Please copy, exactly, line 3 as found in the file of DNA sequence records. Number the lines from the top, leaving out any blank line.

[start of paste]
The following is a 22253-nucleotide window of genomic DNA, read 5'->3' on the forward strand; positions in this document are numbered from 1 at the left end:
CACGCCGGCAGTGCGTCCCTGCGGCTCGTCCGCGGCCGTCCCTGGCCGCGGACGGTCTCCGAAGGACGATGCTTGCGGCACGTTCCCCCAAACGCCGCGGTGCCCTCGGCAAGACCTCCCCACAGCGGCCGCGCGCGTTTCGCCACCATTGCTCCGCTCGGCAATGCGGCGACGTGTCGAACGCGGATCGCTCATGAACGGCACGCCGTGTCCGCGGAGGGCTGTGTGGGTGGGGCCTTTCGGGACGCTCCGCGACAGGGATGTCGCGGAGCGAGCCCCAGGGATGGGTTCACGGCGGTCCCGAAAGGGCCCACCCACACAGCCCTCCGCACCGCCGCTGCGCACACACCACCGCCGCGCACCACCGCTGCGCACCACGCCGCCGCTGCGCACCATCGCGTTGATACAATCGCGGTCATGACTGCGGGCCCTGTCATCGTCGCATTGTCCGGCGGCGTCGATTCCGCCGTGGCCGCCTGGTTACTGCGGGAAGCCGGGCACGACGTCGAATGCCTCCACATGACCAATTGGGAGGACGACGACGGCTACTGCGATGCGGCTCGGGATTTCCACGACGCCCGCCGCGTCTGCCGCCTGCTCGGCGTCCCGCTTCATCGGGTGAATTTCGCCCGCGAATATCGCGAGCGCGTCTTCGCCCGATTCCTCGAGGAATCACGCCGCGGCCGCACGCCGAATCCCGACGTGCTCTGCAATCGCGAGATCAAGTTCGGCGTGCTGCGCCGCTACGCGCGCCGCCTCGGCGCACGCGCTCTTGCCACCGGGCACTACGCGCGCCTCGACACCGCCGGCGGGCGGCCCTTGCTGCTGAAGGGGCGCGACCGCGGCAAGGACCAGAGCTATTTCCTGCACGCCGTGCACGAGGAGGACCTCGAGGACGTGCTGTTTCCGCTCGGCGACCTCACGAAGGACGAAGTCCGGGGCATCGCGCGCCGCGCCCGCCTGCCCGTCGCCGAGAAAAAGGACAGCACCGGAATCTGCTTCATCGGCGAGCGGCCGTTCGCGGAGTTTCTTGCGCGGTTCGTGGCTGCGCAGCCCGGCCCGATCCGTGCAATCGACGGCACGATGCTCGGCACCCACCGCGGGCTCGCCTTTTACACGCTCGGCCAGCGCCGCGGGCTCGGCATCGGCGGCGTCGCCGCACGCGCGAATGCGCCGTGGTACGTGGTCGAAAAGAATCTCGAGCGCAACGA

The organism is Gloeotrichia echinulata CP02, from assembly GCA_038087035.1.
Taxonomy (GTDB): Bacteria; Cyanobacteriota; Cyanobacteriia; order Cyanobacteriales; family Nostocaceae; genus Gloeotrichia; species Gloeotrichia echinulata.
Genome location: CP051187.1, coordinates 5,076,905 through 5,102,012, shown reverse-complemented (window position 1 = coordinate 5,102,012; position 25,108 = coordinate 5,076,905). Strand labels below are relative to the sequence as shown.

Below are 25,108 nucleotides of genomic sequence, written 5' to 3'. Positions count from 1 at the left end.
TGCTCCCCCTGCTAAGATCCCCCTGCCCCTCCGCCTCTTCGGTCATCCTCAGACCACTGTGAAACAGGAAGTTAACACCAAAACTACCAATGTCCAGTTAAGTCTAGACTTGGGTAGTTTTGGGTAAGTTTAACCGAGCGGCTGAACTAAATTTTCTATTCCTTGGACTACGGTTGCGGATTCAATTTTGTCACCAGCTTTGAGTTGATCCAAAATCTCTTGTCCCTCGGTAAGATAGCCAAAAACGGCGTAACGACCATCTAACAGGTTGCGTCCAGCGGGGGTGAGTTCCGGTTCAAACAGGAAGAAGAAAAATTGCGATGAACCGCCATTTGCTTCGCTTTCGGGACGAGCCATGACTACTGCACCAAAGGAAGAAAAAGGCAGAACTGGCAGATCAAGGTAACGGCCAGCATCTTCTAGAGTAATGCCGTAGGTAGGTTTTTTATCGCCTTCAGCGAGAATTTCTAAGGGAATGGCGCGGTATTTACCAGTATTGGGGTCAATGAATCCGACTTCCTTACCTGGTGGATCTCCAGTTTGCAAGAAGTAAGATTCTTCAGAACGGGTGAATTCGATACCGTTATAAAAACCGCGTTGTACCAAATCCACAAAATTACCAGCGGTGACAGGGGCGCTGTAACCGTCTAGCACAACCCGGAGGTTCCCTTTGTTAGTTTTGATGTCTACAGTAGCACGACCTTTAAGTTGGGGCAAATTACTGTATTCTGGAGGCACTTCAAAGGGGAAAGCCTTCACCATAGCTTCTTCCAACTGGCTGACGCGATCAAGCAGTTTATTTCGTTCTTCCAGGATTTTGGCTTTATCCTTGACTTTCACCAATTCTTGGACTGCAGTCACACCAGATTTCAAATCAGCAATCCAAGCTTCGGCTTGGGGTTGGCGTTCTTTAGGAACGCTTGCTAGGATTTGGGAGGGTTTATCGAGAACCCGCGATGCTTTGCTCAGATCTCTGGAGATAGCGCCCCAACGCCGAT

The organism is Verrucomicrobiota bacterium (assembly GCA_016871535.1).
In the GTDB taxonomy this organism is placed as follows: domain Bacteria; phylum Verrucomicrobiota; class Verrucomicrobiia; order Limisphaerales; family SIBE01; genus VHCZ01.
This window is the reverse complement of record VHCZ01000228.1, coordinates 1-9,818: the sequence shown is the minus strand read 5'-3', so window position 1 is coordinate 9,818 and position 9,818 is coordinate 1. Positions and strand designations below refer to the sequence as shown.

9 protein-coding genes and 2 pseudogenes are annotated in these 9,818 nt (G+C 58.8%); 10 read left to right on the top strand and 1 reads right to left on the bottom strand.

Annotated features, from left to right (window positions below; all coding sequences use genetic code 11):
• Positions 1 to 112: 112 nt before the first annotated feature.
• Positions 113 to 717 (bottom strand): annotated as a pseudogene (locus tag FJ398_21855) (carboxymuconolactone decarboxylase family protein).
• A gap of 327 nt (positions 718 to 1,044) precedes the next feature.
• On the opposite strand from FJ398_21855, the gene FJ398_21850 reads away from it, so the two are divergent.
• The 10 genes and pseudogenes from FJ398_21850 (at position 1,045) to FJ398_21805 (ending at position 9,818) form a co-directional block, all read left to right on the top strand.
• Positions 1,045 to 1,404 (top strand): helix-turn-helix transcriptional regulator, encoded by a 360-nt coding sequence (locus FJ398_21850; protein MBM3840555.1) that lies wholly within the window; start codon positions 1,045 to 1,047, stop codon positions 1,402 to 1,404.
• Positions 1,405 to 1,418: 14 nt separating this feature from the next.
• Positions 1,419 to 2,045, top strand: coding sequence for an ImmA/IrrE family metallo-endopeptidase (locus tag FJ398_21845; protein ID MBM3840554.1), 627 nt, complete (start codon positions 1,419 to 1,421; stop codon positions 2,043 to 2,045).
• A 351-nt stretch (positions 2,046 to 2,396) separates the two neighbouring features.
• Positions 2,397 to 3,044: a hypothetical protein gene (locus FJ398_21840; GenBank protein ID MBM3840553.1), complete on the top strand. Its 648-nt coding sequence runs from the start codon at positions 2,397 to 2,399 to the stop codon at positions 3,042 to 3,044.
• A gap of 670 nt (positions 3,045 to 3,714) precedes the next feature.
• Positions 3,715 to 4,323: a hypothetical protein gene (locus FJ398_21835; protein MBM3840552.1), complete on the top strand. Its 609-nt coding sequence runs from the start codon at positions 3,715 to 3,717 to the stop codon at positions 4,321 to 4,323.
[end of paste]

The organism is Gloeotrichia echinulata CP02, from assembly GCA_038087035.1.